That last one certainly seems true as Jane begins to unravel, thinking constantly of her daughter in the video. It’s no wonder that she briefly tries to take her mind off things with Gus the Police Informant Whom She Was Obviously Sleeping With the Whole Time. Gus is sweet and comforting to Jane, but he seems nervous once he finds out Bird’s team took her laptop. She assures Gus there’s no trace of him or his cop-tattling on there, so he doesn’t need to worry. Being with Gus in a comfortable setting is the first time Jane has flirted with the territory of being at all “likable.”
Bird’s team makes quick work of analyzing the anonymously sent video, and there’s great news: They’re able to narrow the sending location of the email down to eight blocks. The even better/even worse news is that there’s only one address within that eight-block radius: The studio where Jane’s show is filmed.
So someone from Jane’s work likely sent the video. Jane can’t even begin to think about who on her team could have taken Lake, so Bird tells her to think of a colleague, any colleague. She thinks of her director, Henry, and Bird tells her Henry did it. Obviously not really, but the goal is to give everyone a motive. For Henry it’s that they went to film school together and now Jane is his boss, and she also recently cost him a movie job. Bird says he goes on the list: “And remember, they’re guilty — all of them.” (Recap continues on page 2)
Okay, but some of them are, like, super guilty. Bird’s team rolls into the studio, intentionally making a bit of a spectacle in order to capitalize on honest reactions from the element of surprise. And if they were watching carefully, they would see Matt, one of Jane’s writers, casually peel off from the crowd, head into his office, open his laptop, and look at the video of Lake on the screen with a very guilty face.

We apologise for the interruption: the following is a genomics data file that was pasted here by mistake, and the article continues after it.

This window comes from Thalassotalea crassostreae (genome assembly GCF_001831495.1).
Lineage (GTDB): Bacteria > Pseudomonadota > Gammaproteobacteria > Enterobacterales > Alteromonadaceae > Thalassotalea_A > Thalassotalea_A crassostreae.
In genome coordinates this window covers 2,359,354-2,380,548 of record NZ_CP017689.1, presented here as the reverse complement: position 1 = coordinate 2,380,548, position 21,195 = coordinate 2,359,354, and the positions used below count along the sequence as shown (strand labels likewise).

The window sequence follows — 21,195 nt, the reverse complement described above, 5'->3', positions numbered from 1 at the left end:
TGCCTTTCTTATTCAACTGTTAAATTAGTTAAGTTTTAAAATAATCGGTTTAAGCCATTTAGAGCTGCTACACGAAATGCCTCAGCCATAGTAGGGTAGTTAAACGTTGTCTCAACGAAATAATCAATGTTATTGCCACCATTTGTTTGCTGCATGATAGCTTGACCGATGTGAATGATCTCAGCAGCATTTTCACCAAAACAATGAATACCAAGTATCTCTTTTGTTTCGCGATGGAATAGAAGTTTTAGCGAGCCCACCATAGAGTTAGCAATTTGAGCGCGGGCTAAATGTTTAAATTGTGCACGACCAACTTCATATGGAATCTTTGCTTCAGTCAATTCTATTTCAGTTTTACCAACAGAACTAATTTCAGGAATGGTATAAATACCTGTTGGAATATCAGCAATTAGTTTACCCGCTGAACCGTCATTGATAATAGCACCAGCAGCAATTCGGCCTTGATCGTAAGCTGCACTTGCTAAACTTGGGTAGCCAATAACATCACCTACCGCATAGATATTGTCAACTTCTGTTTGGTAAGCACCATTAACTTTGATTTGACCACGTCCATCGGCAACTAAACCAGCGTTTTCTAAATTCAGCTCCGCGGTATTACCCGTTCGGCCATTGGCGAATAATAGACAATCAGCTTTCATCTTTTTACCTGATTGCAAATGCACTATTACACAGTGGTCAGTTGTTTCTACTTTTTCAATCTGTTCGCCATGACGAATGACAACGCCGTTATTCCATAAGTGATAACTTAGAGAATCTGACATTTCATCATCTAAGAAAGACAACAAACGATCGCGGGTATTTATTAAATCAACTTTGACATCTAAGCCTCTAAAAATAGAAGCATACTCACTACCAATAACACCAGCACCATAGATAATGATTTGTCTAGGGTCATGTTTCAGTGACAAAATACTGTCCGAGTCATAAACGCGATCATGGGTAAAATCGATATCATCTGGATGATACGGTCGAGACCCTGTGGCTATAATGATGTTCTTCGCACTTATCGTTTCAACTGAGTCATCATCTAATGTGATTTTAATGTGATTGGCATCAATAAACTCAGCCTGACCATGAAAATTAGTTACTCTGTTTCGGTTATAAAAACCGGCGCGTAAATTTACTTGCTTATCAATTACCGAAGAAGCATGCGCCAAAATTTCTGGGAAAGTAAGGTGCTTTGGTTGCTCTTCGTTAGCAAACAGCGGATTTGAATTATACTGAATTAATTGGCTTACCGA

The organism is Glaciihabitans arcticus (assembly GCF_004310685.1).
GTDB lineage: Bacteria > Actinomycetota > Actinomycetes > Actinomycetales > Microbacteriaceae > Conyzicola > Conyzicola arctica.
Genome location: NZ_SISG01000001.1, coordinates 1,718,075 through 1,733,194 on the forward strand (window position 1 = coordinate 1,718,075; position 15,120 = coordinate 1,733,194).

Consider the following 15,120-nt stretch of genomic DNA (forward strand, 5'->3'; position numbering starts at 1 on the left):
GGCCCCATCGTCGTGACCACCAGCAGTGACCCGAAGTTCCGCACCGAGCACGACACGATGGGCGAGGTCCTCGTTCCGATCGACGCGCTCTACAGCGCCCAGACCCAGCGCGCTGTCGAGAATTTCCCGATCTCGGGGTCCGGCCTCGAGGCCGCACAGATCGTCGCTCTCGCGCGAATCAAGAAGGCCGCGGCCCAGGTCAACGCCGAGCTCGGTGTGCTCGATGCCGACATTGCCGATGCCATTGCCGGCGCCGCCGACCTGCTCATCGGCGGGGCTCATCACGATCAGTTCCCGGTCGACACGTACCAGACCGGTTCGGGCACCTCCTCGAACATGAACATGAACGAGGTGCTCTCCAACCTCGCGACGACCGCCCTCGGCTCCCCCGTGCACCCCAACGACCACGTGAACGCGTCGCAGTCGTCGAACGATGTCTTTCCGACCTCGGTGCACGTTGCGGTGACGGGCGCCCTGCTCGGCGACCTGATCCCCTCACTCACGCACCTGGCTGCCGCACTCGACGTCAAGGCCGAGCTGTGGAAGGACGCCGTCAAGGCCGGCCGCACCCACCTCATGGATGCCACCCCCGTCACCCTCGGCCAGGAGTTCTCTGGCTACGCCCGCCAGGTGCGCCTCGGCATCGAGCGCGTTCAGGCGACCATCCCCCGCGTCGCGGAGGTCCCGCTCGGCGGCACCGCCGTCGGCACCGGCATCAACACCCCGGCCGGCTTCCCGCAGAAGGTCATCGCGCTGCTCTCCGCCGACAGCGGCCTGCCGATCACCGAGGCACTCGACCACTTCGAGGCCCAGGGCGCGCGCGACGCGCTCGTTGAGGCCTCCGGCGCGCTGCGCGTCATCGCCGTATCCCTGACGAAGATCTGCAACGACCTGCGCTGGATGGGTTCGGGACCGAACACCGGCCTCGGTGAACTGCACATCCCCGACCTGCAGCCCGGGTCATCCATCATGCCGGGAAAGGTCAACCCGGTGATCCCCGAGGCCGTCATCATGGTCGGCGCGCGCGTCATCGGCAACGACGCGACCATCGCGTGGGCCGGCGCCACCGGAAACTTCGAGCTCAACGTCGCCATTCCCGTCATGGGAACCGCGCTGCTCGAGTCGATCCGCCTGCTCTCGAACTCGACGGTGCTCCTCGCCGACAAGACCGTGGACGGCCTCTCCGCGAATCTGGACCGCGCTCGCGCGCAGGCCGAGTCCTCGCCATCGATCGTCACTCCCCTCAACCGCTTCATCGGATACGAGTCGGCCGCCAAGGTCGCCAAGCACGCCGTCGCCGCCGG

But it couldn’t be that easy; we couldn’t just find out who took Lake at the beginning of the third episode, and also…it doesn’t really seem like Matt would take Lake. For one, we see that he has a husband and three children when he calls his husband asking if he can come get his laptop to permanently (like, really permanently) delete something from it. And also because…Matt didn’t take Lake. As he confesses once he’s caught trying to stash his laptop, there’s a reason the video is on his computer, and it’s not as bad as kidnapping Lake. But it’s also not great.
As Jane watches through a two-way mirror, Matt explains that a few months ago, while the show was on hiatus, he was toiling through a script draft for Jane when he was offered the chance to run his own show. So in a weak moment, he emailed Jane everything he was feeling having to work during what should have been vacation time with his kids. “I burned that bridge,” Matt says. “I napalmed it.” And then — the show fell through. He needed to keep his job on Jane’s show, so he found a guy who could clone Jane’s system, and then he went in and deleted the email. “You had access to her inbox?” Bird asks. “I have access to her inbox,” Matt clarifies. Apparently, one he had access to his boss’ emails, seeing what made her tick, he couldn’t stop reading.